Presented in a reverse chronology, the Fellowship's history may be navigated via the "Blog Archive" located in the sidebar below.

Wednesday, June 6, 2007

Ames Gilbert on Robert Burton's Prophecies

"Ames Gilbert" wrote on the Fellowship of Friends Discussion blog, June 6, 2007 at 2:53 p.m.:
To GOlb (#11-34)[blogger, blog page and blog post number]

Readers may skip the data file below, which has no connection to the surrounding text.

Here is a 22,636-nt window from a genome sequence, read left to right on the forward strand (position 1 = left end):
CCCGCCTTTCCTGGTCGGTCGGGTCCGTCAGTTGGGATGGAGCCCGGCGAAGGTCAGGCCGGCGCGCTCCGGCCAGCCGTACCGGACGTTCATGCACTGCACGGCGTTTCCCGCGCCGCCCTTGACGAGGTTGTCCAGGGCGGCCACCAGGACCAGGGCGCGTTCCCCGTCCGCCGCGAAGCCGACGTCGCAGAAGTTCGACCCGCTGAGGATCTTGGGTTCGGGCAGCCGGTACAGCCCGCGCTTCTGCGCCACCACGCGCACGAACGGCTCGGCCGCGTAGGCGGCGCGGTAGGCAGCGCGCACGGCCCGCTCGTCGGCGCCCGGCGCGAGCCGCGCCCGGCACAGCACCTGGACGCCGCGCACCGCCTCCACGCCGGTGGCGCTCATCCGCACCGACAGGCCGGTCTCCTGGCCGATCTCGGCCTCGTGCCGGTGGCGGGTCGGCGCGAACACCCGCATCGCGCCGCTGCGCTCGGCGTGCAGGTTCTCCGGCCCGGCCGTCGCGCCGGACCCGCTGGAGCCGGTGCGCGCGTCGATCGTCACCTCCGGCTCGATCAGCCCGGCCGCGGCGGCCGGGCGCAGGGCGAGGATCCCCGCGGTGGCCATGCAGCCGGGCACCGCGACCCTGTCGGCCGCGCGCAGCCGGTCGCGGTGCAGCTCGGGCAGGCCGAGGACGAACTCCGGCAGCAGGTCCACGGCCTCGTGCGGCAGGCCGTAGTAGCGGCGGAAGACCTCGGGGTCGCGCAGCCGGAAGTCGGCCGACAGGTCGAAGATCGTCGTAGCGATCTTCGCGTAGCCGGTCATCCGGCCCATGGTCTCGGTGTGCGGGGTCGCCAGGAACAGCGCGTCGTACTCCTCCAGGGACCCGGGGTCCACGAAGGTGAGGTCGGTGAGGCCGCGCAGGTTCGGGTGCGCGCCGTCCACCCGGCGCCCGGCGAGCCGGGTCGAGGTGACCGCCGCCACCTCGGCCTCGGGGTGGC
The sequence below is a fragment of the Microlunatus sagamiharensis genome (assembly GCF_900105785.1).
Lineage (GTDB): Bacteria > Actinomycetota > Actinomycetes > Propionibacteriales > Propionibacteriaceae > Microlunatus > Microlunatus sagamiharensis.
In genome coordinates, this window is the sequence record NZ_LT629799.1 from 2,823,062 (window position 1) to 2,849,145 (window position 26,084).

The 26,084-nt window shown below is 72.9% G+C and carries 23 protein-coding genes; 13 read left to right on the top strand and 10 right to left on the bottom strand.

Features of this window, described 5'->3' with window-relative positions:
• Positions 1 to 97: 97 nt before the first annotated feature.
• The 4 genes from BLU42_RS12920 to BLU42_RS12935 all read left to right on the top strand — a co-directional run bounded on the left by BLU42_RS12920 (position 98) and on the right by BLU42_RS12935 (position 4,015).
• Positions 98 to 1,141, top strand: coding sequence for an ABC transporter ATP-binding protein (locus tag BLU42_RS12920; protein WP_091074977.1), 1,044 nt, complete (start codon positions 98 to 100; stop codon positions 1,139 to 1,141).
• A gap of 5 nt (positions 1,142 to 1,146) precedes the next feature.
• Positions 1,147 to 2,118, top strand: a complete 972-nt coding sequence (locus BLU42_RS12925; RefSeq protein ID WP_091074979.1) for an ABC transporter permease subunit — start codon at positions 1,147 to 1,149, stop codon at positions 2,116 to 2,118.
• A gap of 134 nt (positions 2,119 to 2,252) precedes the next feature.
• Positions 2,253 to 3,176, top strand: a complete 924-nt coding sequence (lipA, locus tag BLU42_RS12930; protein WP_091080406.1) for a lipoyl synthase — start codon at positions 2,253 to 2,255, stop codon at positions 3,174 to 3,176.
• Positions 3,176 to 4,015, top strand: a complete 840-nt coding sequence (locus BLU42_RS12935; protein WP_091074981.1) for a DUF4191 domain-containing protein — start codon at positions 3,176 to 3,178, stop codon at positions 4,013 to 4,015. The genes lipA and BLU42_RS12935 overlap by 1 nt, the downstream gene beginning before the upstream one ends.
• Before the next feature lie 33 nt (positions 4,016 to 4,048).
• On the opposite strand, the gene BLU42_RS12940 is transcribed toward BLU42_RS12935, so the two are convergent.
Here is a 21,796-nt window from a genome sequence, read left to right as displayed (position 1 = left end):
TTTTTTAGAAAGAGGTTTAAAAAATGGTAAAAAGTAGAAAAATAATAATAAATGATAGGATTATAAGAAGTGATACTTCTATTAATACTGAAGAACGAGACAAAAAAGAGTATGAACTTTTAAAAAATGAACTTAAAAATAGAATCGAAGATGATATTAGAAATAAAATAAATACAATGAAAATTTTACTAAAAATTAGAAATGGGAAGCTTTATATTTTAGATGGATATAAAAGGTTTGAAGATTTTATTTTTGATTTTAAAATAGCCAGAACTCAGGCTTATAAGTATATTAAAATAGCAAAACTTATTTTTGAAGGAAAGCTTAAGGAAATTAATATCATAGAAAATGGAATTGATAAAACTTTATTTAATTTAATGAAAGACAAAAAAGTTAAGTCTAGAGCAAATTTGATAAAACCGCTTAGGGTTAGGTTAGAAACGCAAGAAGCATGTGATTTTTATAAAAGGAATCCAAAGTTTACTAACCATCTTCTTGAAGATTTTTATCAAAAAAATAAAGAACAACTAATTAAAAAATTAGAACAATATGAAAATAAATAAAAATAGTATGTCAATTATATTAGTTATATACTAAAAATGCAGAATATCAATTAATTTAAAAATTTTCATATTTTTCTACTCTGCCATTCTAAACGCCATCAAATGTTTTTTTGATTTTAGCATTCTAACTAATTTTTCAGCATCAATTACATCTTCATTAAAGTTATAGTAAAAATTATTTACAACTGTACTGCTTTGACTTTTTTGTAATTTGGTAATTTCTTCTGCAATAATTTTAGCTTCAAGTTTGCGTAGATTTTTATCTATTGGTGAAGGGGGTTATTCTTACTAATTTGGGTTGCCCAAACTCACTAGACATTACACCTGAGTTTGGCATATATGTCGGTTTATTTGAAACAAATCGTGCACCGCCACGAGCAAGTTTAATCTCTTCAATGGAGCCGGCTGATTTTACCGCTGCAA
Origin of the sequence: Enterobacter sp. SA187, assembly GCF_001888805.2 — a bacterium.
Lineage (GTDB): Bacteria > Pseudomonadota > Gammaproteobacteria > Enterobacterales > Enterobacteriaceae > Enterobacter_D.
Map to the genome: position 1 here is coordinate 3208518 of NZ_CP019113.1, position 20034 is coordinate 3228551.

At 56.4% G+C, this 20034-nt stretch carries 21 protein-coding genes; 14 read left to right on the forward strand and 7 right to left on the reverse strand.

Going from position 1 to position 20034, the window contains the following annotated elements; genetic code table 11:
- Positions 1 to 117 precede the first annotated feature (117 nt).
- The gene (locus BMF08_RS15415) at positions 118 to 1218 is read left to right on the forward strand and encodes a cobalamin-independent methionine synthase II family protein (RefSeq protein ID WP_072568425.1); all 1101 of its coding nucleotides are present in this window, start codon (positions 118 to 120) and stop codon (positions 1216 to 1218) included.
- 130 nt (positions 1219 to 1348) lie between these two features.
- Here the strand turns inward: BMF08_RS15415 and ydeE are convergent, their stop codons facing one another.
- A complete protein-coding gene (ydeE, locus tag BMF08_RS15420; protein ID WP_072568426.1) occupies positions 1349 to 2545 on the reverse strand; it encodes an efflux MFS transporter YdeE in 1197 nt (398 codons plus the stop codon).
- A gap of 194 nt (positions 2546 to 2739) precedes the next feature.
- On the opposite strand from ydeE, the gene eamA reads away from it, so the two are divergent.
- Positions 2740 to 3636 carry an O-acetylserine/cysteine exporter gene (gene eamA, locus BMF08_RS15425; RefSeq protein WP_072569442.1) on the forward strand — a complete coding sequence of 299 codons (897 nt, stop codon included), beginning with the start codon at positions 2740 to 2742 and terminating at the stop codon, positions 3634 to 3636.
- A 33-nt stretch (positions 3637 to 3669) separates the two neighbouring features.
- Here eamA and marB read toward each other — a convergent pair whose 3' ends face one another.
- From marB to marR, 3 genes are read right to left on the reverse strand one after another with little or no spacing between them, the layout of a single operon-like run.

Most of your post is sheer imagination of the wrong kind, and a great demonstration of sleep while talking about being awake, or trying to give the impression thereof. Every affirmation you make for Burton is a lie, pure and simple. You have no idea why he made the predictions. All you can say, truthfully, is that he made them. You yourself may have used them (as I understand you to say—your meaning is rather unclear), that is, to provide personal friction, a sense of urgency. It is possible that Burton may have even meant this for the students generally. But, you cannot know, so you are lying. It sounds to me like you are repeating some meme that has sprung up among the faithful to justify Burton’s failures, because sentences like “It is the largest scale that demonstrates the value of things and the largest scale can be seen only from the present moment” are meaningless even after allowing for your poor language skills. The semantic content adds up to zero. You are also lying when you make another affirmation for Burton, “He didn’t care about the high possibility of the (repeated) failure.” First of all, there was no mention of the “high possibility” of failure when he made his predictions. You have added that yourself, based on your excellent hindsight. Secondly, you lie when you claim he didn’t care. You cannot know.